Tiwari may have been no engineer but he was certainly a betting man and was hedging his political allegiance against his wealth and the needs of politicians. His contribution to the two major political parties is no secret. His JAG Aviation was critical to transporting contenders from these two parties to areas not easily accessible by ground during the last political campaign and his financial contributions to both entities are just as commonly known.

What is commonly known, too, is that Brian Tiwari was not offering assistance, particularly to the then Opposition, because he was a magnanimous contributor who wanted to give both teams equal opportunity to vie for office. He was playing both ends against the middle – ensuring that, either way, he would have had the same access to government contracts and favors after elections.

On March 21st 2016, when Brian Tiwari left the International Airport in Timehri for China, he was in the company of several of the President’s men, flying with papers that labeled him Adviser to President Granger.  Inside information had already confirmed that the trip was nothing more than a political junket, an overseas picnic under the guise of business.The idea of travelling to China to collect money owed by China seemed particularly curious, as was the contingent from the Guyana Revenue Authority that traveled to explore the potential for the country’s use of security scanning equipment from a Chinese company called NUTECH.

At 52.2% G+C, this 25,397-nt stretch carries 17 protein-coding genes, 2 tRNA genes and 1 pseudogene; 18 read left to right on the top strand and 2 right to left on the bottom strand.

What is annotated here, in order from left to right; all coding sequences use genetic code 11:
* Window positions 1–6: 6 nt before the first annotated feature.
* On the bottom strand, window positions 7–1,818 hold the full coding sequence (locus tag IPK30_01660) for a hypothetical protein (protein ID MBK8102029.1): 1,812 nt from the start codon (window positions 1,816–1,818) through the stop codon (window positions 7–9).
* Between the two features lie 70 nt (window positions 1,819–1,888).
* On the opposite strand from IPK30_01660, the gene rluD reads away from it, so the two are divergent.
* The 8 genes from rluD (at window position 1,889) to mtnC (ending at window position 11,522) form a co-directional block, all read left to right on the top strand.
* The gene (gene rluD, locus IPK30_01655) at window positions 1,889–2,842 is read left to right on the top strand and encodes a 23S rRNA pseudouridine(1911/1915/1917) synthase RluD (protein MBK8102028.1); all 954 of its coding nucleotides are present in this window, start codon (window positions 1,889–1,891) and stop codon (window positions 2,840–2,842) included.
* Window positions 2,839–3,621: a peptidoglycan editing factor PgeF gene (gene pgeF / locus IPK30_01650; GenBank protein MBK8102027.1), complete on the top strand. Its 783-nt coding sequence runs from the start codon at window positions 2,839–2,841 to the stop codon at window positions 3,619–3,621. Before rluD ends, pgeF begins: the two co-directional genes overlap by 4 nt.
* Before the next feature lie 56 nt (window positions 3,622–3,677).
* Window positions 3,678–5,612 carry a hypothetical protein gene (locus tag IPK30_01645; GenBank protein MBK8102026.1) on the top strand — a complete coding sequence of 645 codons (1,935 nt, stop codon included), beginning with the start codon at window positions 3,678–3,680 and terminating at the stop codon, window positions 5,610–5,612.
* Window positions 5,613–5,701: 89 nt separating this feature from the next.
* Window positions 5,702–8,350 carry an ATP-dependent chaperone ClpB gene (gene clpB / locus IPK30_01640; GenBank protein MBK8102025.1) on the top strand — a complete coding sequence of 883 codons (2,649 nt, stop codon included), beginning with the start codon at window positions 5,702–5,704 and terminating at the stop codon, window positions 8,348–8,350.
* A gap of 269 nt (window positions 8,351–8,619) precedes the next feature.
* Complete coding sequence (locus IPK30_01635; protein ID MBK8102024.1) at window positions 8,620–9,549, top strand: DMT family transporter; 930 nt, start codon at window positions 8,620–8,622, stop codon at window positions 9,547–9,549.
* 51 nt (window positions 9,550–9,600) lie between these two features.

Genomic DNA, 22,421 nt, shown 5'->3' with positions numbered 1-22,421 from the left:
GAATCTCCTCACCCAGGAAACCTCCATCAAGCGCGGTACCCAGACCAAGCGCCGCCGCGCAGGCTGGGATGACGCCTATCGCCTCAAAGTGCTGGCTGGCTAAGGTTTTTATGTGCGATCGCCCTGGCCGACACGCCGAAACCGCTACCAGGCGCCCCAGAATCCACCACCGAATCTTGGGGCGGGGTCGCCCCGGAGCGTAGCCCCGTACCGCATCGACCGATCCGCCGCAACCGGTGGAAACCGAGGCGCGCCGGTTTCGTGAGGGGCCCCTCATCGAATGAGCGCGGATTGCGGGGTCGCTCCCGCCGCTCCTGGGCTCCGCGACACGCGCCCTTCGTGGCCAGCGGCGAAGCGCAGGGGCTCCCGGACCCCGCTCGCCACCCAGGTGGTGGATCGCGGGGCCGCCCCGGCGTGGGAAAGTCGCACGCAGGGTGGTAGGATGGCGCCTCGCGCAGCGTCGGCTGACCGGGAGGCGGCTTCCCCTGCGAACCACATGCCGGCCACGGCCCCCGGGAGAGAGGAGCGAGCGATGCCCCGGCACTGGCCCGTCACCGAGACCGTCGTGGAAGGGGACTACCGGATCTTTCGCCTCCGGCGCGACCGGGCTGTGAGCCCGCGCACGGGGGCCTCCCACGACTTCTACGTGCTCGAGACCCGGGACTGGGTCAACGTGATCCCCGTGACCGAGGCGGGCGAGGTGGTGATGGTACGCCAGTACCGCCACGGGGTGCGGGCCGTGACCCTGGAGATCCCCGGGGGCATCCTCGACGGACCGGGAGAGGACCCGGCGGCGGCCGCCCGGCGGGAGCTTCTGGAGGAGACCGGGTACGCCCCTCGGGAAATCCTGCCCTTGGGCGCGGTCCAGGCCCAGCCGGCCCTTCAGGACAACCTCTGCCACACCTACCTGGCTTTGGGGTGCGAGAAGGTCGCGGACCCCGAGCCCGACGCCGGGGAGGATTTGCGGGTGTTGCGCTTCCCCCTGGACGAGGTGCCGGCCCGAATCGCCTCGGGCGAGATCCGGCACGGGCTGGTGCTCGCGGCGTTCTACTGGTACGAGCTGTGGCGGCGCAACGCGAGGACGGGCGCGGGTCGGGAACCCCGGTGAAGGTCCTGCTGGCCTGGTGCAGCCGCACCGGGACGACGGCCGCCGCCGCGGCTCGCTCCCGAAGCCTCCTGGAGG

Questions abounded about the nature of the trip, about the persons who comprised the deputation, about the reasons this disparate group of people would be making a trip to China; a country that was exploiting Guyana, taking advantage of the illegalities the previous administration had extended to them.

But, what was especially incongruent was the inclusion of Tiwari who seemed to possess none of the expertise that the Press and Publicity Unit of the Ministry of the Presidency said was expended on its visit to China. According to this Ministry, the trip was made to collect the balance of USD 5 million owed to Guyana by Chinese company Datang and to have the contingent from Guyana Revenue Authority check out scanning equipment from Chinese company called NUTECH.